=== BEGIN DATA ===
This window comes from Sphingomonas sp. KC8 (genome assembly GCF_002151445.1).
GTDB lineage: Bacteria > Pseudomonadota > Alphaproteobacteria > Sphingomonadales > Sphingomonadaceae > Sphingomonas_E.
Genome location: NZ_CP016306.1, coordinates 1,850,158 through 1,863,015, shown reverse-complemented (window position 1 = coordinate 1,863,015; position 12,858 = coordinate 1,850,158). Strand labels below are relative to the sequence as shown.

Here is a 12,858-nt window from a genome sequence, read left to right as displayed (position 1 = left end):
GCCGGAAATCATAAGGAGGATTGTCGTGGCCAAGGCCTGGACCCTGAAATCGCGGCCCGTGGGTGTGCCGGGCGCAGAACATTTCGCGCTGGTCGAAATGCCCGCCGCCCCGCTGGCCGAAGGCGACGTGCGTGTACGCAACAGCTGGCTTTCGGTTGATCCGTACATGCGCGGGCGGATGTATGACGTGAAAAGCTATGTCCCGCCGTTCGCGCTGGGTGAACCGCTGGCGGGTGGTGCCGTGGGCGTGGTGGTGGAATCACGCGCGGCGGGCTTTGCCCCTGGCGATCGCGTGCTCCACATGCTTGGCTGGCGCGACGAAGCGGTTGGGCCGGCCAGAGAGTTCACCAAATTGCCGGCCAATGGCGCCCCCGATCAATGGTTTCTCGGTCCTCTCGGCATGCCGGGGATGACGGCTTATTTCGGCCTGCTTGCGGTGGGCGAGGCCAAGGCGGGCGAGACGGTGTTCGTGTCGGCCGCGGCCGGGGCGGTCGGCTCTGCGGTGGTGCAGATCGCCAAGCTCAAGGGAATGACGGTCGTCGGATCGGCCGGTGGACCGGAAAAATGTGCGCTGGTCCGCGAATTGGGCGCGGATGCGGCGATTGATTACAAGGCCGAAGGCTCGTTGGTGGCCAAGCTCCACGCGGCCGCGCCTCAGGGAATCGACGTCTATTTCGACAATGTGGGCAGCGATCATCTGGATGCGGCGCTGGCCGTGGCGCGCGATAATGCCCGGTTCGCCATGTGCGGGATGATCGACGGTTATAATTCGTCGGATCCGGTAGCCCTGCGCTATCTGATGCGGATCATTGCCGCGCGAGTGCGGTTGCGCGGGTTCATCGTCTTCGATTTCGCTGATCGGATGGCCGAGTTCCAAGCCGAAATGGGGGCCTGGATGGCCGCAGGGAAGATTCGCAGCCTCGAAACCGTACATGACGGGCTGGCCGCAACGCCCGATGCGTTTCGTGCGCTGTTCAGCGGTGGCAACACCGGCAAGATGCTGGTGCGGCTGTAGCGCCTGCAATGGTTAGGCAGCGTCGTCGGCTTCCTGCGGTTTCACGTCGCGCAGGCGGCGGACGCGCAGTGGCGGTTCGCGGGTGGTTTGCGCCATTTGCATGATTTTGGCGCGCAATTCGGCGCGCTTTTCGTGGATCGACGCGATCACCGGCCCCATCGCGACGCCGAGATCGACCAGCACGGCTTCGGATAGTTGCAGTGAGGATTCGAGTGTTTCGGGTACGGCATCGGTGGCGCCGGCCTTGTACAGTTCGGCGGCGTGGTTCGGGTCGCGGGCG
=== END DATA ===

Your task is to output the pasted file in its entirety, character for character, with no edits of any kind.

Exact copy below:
This window comes from Sphingomonas sp. KC8 (genome assembly GCF_002151445.1).
GTDB lineage: Bacteria > Pseudomonadota > Alphaproteobacteria > Sphingomonadales > Sphingomonadaceae > Sphingomonas_E.
Genome location: NZ_CP016306.1, coordinates 1,850,158 through 1,863,015, shown reverse-complemented (window position 1 = coordinate 1,863,015; position 12,858 = coordinate 1,850,158). Strand labels below are relative to the sequence as shown.

Here is a 12,858-nt window from a genome sequence, read left to right as displayed (position 1 = left end):
GCCGGAAATCATAAGGAGGATTGTCGTGGCCAAGGCCTGGACCCTGAAATCGCGGCCCGTGGGTGTGCCGGGCGCAGAACATTTCGCGCTGGTCGAAATGCCCGCCGCCCCGCTGGCCGAAGGCGACGTGCGTGTACGCAACAGCTGGCTTTCGGTTGATCCGTACATGCGCGGGCGGATGTATGACGTGAAAAGCTATGTCCCGCCGTTCGCGCTGGGTGAACCGCTGGCGGGTGGTGCCGTGGGCGTGGTGGTGGAATCACGCGCGGCGGGCTTTGCCCCTGGCGATCGCGTGCTCCACATGCTTGGCTGGCGCGACGAAGCGGTTGGGCCGGCCAGAGAGTTCACCAAATTGCCGGCCAATGGCGCCCCCGATCAATGGTTTCTCGGTCCTCTCGGCATGCCGGGGATGACGGCTTATTTCGGCCTGCTTGCGGTGGGCGAGGCCAAGGCGGGCGAGACGGTGTTCGTGTCGGCCGCGGCCGGGGCGGTCGGCTCTGCGGTGGTGCAGATCGCCAAGCTCAAGGGAATGACGGTCGTCGGATCGGCCGGTGGACCGGAAAAATGTGCGCTGGTCCGCGAATTGGGCGCGGATGCGGCGATTGATTACAAGGCCGAAGGCTCGTTGGTGGCCAAGCTCCACGCGGCCGCGCCTCAGGGAATCGACGTCTATTTCGACAATGTGGGCAGCGATCATCTGGATGCGGCGCTGGCCGTGGCGCGCGATAATGCCCGGTTCGCCATGTGCGGGATGATCGACGGTTATAATTCGTCGGATCCGGTAGCCCTGCGCTATCTGATGCGGATCATTGCCGCGCGAGTGCGGTTGCGCGGGTTCATCGTCTTCGATTTCGCTGATCGGATGGCCGAGTTCCAAGCCGAAATGGGGGCCTGGATGGCCGCAGGGAAGATTCGCAGCCTCGAAACCGTACATGACGGGCTGGCCGCAACGCCCGATGCGTTTCGTGCGCTGTTCAGCGGTGGCAACACCGGCAAGATGCTGGTGCGGCTGTAGCGCCTGCAATGGTTAGGCAGCGTCGTCGGCTTCCTGCGGTTTCACGTCGCGCAGGCGGCGGACGCGCAGTGGCGGTTCGCGGGTGGTTTGCGCCATTTGCATGATTTTGGCGCGCAATTCGGCGCGCTTTTCGTGGATCGACGCGATCACCGGCCCCATCGCGACGCCGAGATCGACCAGCACGGCTTCGGATAGTTGCAGTGAGGATTCGAGTGTTTCGGGTACGGCATCGGTGGCGCCGGCCTTGTACAGTTCGGCGGCGTGGTTCGGGTCGCGGGCG